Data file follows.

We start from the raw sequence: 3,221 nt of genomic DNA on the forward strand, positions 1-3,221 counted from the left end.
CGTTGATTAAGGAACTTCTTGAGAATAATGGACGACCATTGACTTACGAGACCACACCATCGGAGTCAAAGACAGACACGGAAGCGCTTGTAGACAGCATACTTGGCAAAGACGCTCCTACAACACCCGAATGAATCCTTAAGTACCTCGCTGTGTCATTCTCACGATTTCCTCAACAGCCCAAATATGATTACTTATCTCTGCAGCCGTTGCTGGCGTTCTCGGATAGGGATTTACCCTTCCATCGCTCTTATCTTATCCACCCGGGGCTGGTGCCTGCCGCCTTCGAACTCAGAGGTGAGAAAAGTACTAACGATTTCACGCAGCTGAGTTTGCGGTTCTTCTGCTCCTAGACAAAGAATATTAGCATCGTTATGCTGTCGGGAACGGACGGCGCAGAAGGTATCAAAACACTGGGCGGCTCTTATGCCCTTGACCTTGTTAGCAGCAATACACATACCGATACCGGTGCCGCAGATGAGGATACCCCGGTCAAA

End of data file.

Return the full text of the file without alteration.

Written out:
We start from the raw sequence: 3,221 nt of genomic DNA on the forward strand, positions 1-3,221 counted from the left end.
CGTTGATTAAGGAACTTCTTGAGAATAATGGACGACCATTGACTTACGAGACCACACCATCGGAGTCAAAGACAGACACGGAAGCGCTTGTAGACAGCATACTTGGCAAAGACGCTCCTACAACACCCGAATGAATCCTTAAGTACCTCGCTGTGTCATTCTCACGATTTCCTCAACAGCCCAAATATGATTACTTATCTCTGCAGCCGTTGCTGGCGTTCTCGGATAGGGATTTACCCTTCCATCGCTCTTATCTTATCCACCCGGGGCTGGTGCCTGCCGCCTTCGAACTCAGAGGTGAGAAAAGTACTAACGATTTCACGCAGCTGAGTTTGCGGTTCTTCTGCTCCTAGACAAAGAATATTAGCATCGTTATGCTGTCGGGAACGGACGGCGCAGAAGGTATCAAAACACTGGGCGGCTCTTATGCCCTTGACCTTGTTAGCAGCAATACACATACCGATACCGGTGCCGCAGATGAGGATACCCCGGTCAAA